For many years, although they spoke Spanish, I fought tooth and nail to be accepted as a Cuban American. According to Papi, I was American only — a birthright that no one could take away from. Cuba had become a part of his identity that only expressed pain, anger, and rejection. But I loved being Cuban. Also, claiming to be Cuban allowed me to explain my heritage in my very white American life; back then, in Southern California, if you were Latino, you were Mexican. Most people had no idea where Cuba was. The confusion of national identity versus cultural reality wreaked havoc on my self esteem. Papi didn’t care though — he wanted my American birthright to overshadow our family legacy of immigration.
He wanted to protect me. I understand that now.
From What Being an Immigrant Means to My Immigrant Family
by Jeanette Kaplun, TV personality, journalist, and founder of Hispana Global
Diversity enriches us, but more and more people seem to disagree with the notion that we can all find a way to respect each other. I can’t wrap my head around half of the things I hear and see on the news and social media. Banning an entire group of people due to their religious beliefs is contrary to what this great country stands for.
Inciting hatred against minorities and immigrants does not make America great. It makes it more violent; it divides us, and therefore weakens us even more.
“There is power in individual voices,” [First Lady Michelle Obama] told us that day. And she is right.
From America the Beautiful?
by Ilina Ewen, activist, mom and writer
My parents immigrated here and no one loves America and fights for her more than my family. We knock on doors and make phone calls for candidates, we write to our legislators, we vote, we welcome newcomers to our table, we volunteer in our communities, we celebrate our country with a deep, earnest passion every July 4th. My parents gave us a life in America where we have wanted for nothing, and we learned to pay it forward in our actions and service.
Yet America is letting me down right now.
Imagine being brown in this country right now. My sons have been taunted and told that Trump will make them leave America. I’ve shielded them from this as much as I can, scurrying in a different direction when such ire is fired. We’ve been followed in stores and treated with distrust. To a kid, this is a palpable sixth sense and they know that something isn’t right. I have been yelled at and told to “go home.” Children dressed as Trump knocked on my door on Halloween reeling off a series of insults. My sons are constantly barraged with the question, “What are you?” Imagine how that would make you feel.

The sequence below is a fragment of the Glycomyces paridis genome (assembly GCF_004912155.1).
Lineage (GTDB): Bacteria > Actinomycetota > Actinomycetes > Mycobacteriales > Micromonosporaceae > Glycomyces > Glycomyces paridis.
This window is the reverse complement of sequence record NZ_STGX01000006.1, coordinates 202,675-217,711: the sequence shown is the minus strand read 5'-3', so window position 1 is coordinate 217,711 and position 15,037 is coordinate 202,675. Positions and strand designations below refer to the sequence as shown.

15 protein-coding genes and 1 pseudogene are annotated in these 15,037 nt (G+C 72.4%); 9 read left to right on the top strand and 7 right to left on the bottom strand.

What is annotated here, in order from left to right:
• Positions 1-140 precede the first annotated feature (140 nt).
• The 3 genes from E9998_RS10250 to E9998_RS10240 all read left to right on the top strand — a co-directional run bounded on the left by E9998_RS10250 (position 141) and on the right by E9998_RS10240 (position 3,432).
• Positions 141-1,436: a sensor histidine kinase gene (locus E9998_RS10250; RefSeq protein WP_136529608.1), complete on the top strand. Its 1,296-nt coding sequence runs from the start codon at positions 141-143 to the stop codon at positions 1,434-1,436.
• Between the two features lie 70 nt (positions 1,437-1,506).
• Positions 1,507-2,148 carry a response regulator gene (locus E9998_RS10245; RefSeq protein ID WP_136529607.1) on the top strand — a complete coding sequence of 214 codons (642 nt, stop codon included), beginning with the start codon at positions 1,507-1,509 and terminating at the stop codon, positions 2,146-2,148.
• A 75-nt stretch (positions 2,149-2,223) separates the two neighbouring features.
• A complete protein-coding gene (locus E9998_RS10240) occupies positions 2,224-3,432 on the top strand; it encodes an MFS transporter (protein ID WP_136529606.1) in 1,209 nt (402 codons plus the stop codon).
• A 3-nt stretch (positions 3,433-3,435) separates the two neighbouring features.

From Why We Need to Be Open to Refugees
by Allison Czarnecki, writer and publisher of Petit Elefant
My husband was young enough when his family escaped from Poland that he doesn’t have an accent. He doesn’t look that different, unless you get up close and personal. He seems just like a “regular American guy” because he is….But coworkers and new acquaintances have no problem making racist jokes straight to his face.
“Did you hear the one about The Pole?”
Yes, yes we have heard that one actually. And every other one too. Would you like to know where all the Polish jokes come from? They’re Nazi propaganda started by Hitler. Because Hitler hated Poles as much as he hated Jews, and did his very best to completely obliterate them as a people.
What do you do when you want to get rid of a population, to turn other people against them? You start by minimizing their humanity. Talking about all the ways they’re coming after your money, your homes, your children, your freedom, your religion. Dehumanize them, and then it isn’t so hard to hate them.
photo © Petit Elefant
From Dear United States, Love a Refugee
by Michael Czarnecki, reprinted on his wife Allison’s blog, Petit Elefant
I find today’s atmosphere of fear, isolationism, and nationalism very scary, and very close to my heart. The United States welcomed us with open arms, regardless of the fact that we came from a communist country. We were welcomed without fear that we were masquerading as refugees whose true goal was to do harm to America, and to subvert the American way of life.
Today people in war-torn countries, such as Syria, are not abandoning their lives, their families, and their homes, just because things are inconvenient. The war in Syria is real, and people are dying each and every day. People are not choosing to climb into overcrowded boats, with their small children in tow, to sail for Cyprus in stormy seas in the middle of the night just because the price of bread is too high. People are choosing to place their own lives, as well as the lives of their children, into the hands of smugglers and war-profiteers, because doing so is safer than what they are leaving behind.